Determining formaldehyde phytoremediation efficacy of selected ornamental plants

In the recent past, deterioration of indoor air quality has become a serious concern due to the increased energy efficiency and reduced air exchange rate inside urban buildings. Volatile organic compounds (VOCs) are a major category of indoor air pollutants that can lead to adverse health outcomes such as headaches, allergies and asthma in those exposed for prolonged periods. Formaldehyde, the VOC used in the present study, is a common contaminant of indoor air that originates from particle board, plywood, paper products, certain adhesives, tobacco smoke and other sources.

The use of plants for the mitigation of indoor air pollution is viewed as a cost-effective and eco-friendly method with untapped potential. The main objective of the present study was to determine the formaldehyde removal efficacy of selected plant species while investigating the mechanisms used by these plants in the removal process. The selected plant species were Zamioculcas zamiifolia, Hedera helix, Dracaena sanderiana and Ficus sp. Plants of the same age were used with three replicates from each species. Phytoremediation potential was assessed by exposing the plants for 24 hours to gaseous formaldehyde (2.0 µL L-1) in air-tight chambers made of Plexiglass (an inert material for VOCs) with dimensions of 0.9 m height×0.58 m length×0.55 m width.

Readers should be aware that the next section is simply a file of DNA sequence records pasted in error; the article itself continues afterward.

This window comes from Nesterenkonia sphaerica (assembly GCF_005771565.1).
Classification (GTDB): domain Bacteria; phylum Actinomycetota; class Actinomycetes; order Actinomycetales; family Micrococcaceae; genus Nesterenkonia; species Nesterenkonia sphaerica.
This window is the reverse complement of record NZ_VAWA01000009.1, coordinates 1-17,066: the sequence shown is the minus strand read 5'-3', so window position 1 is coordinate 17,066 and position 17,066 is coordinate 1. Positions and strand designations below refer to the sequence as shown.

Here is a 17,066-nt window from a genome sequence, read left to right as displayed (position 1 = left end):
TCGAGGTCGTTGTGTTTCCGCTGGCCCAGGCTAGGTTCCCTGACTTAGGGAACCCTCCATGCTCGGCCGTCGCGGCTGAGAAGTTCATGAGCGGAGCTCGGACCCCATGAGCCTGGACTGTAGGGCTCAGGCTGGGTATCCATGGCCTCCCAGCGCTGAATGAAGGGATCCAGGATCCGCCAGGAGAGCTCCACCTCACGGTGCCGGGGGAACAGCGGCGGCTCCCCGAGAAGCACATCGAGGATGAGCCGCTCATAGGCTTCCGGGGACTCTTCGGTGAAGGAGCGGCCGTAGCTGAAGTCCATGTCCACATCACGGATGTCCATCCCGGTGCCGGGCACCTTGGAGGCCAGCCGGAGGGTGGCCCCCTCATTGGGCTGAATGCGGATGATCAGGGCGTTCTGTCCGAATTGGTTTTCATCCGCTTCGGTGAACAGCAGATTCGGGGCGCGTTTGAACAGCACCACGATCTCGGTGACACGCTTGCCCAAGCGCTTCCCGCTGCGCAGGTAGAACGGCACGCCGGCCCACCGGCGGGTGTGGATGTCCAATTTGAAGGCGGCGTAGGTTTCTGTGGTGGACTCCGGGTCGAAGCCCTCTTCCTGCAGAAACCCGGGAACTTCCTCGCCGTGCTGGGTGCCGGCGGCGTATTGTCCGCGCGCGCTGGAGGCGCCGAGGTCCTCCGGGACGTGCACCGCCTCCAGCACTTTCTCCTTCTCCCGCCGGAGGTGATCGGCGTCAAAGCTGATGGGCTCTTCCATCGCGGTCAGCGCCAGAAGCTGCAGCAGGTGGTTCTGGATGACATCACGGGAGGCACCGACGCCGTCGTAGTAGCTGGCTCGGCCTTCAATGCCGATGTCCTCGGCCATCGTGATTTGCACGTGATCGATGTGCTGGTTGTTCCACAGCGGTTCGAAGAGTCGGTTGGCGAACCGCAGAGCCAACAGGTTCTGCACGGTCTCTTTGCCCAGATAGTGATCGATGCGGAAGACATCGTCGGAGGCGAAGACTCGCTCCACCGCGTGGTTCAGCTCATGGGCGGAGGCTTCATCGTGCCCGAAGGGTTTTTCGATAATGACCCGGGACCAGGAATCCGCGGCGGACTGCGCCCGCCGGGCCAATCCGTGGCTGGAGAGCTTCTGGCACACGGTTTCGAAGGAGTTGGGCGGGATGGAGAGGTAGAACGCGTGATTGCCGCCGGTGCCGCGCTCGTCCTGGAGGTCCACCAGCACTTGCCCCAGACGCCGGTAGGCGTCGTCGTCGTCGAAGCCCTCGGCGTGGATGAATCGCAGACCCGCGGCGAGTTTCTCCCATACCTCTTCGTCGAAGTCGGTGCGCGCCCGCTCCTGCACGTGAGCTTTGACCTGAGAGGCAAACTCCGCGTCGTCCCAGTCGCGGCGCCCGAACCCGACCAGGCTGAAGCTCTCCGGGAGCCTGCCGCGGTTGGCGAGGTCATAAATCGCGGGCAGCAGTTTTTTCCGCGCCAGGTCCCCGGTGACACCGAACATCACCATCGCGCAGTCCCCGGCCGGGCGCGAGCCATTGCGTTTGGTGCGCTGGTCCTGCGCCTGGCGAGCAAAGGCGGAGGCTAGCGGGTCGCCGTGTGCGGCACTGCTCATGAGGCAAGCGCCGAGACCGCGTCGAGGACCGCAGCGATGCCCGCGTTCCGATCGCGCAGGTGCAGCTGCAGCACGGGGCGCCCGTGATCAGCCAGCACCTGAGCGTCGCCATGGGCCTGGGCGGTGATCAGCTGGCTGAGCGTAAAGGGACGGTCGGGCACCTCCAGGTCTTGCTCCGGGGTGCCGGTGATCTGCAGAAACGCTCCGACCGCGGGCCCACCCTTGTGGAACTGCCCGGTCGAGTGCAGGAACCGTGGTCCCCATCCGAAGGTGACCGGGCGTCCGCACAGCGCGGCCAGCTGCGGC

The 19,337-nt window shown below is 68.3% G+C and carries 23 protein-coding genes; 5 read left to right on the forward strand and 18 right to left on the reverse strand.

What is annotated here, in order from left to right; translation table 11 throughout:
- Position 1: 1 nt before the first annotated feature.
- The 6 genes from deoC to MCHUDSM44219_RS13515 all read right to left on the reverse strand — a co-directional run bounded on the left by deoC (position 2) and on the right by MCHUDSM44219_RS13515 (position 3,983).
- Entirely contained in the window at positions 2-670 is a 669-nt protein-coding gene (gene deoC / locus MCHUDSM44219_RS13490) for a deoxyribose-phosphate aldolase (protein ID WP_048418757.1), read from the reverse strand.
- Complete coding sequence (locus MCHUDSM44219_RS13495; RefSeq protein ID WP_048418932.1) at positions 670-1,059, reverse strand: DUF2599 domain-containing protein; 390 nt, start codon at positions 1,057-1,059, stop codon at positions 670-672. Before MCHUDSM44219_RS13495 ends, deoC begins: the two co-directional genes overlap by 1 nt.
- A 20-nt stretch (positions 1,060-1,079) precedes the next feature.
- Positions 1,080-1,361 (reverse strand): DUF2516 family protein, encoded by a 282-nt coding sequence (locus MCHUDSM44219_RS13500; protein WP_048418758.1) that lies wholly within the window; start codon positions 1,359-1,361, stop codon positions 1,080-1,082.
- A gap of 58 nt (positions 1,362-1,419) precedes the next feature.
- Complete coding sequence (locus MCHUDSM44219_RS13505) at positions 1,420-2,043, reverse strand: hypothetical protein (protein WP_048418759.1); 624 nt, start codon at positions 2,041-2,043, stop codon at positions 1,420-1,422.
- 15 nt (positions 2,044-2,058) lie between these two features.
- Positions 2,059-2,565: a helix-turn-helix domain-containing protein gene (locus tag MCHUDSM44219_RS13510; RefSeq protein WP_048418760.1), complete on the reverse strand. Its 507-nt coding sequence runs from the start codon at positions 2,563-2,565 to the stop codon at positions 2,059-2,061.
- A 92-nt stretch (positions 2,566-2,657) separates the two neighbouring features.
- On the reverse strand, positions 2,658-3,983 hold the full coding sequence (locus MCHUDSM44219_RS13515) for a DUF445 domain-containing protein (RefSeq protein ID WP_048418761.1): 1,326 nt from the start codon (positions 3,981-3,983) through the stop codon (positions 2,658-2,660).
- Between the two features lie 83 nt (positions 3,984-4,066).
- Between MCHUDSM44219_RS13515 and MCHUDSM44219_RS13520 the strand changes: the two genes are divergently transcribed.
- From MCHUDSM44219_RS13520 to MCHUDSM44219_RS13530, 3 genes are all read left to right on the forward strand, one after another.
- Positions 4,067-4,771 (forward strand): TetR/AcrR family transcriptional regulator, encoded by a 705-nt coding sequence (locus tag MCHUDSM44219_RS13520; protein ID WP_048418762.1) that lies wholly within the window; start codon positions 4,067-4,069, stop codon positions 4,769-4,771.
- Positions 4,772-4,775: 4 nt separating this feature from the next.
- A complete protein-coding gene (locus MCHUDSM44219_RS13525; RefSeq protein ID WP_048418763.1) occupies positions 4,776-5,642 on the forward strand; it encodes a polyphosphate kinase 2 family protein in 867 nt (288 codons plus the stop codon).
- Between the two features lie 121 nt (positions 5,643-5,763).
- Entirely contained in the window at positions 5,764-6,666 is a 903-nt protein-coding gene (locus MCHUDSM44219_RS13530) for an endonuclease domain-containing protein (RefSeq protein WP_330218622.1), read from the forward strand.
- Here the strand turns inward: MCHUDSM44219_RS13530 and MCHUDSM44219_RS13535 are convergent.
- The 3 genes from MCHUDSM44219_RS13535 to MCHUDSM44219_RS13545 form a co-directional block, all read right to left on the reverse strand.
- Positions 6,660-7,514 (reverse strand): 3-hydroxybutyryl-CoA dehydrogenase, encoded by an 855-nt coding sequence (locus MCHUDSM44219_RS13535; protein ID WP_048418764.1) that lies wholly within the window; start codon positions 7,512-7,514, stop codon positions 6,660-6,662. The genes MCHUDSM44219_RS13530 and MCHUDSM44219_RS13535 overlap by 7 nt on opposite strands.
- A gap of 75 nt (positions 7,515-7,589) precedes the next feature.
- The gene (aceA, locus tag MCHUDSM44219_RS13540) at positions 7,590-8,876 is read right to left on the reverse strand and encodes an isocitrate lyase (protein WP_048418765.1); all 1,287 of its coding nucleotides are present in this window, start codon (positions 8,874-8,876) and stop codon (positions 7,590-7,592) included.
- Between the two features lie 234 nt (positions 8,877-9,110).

Formaldehyde removal was measured using GC-MS, and the result was expressed as removal percentages. Several leaf anatomical characters (cuticle thickness, epidermal thickness and mesophyll layer thickness), stomatal characters (stomatal density, stomatal index, guard cell length and potential conductance index), and physiological characters (stomatal conductance and photosynthetic rate) were measured to study the possible mechanisms involved in the formaldehyde removal process. The data were subjected to ANOVA and Pearson correlation test. According to the results obtained, Ficus sp. had the highest formaldehyde removal percentage (92.80%), while Hedera helix had the lowest (56.86%).

The study further showed that stomatal density and stomatal conductance play a major role in formaldehyde removal by these plants, while cuticle and epidermal thickness act as hindrances to this process. This conclusion was further confirmed by Pearson's correlation values in correlation analysis.

The current study was carried out for 24 hours of exposure, and it would be of interest to explore, the long-term behavior of the plants through further studies. Overall, the results justify future studies on a cross-section of diverse plant species for formaldehyde removal efficiency to determine species with superior removal efficiencies for a better phytoremediation process.

Read the complete paper at

Kaumal, Migelhewa. (2023). Determining Formaldehyde Phytoremediation Efficacy of Selected Ornamental Plants.

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